Throughout the quarter in Table Talk we have discussed many different aspects of food; such as the origins, different tastes, the impact it has on communities etc. The fact that you brought in different types of food to share with us made the connection between your visit and the topic of our class much closer. Comparing fresh food and food from other countries gave us a better “real-world” understanding of what we have learned in Table Talk so far. We have learned the difference in economy and so forth when it comes to buying locally grown food compared to the alternative; however being able to taste the factory, store bought cheese and comparing it to the local, “real” cheese let us understand first hand the difference it has. Hearing what you had to say gave us another view to what we have been studding and trying to comprehend all quarter long.

Comment by Stephanie

Your visit to our class was very interesting. I learned a lot about the textures, tastes, and flavors of food and also heard a lot of new terms. An interesting cooking method you introduced to us, that I would want to take upon, is sous-vide – the taste it produces as well as the cooking process. I was actually telling my mom the other day how you stated that we should use a lot of salt to season our food with, even though it is not that healthy because my mom tries not to use a lot of salt when she cooks. I told her how you suggested tasting a bite of something with some salt, then put more on and try it again; she cooks a lot and she said that is what she does too! All in all, your information about your restaurant and food as well as the tasting of the different types of food you gave us was well enjoyed. You made me really want to go try out your restaurant, so expect me sometime soon!

Comment by Alexa

Before you visited our Table Talk class, I did not think about where our food comes from or what the animal I ate was fed. I ate because it tasted good or I was hungry, but now I respect food and I know now how important it is to know the origins of the food you are eating. It amazed me that you knew all the specifics of the ingredients that you put in the food that you serve. Now, every time I take a bite of my food, I wonder where this came from and how it came to me. Thank you for this new enlightenment.

Comment by Esther

I first want to say thank you for taking the time to come to our class as a guest speaker. From your personally experience and lecture, I learned more about senses and the taste of food than I knew before. Now when I go out to dinner with friends or family I try to think about the meal in which I’m about to participate in. Where did the food come from? How was it prepared? For all I know, a five star restaurant could be buying it’s steaks from the same place as the local Red Robin. I hope one day to experience a restaurant that takes as much responsibility in the care an quality of their food as yours does.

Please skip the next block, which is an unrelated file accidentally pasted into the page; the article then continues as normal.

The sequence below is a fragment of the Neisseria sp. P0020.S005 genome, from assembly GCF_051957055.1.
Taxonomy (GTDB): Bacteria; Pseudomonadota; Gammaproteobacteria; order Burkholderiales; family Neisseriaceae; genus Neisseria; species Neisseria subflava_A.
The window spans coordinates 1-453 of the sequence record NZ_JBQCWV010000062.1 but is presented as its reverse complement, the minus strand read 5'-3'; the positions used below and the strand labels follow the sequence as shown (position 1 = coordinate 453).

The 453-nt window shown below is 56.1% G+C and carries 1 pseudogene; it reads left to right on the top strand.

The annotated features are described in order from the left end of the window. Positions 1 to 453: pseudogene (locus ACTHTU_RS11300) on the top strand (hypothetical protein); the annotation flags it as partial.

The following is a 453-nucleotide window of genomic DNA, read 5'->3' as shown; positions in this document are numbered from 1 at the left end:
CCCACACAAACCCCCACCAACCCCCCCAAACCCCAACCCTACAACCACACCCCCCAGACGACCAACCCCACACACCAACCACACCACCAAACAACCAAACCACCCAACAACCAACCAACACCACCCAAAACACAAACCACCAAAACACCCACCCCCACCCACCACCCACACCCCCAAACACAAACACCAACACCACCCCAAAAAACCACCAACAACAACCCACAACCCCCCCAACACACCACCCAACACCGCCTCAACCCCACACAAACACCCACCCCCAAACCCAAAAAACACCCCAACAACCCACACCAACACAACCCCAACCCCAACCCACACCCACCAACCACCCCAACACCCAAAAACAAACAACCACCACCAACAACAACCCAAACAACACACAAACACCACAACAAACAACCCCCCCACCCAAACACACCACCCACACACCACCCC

Comment by Bridgette

In table talk, we talked about food itself, food production, how food creates a relationship amongst people, and the meaning of meals. When Chef Maria came to talk to us about her restaurant and food, I wasn’t sure how it would relate to our class. But as she lectured, I understood the connection with her our class. When you challenged us to eat local, I did try. But I ended up failing maybe the third day. Even though I know buying local food is good for our local economy, we can only go so far with buying local food. Some ingredients are only grown in certain areas, some ingredients to make ethnic food is only available from that certain country. I’ll try again….

Comment by aaa

I found Chef Maria’s lecture incredibly interesting and extremely enlightening. Sustainability was something I had never really thought about before, but now I realize how important it is to the welfare of the environment. Food is a major part of life, and the quality of our food effects not only those who eat it, but those who produce it and make it available to be eaten. I think it is great what Chef Maria is doing at Tilth to support organic and sustainable agriculture. Protecting the environment and providing fair wages for farmers are important to me and through what I’ve learned I hope to make changes in my everyday life to help support sustainable agriculture.

Comment by Emily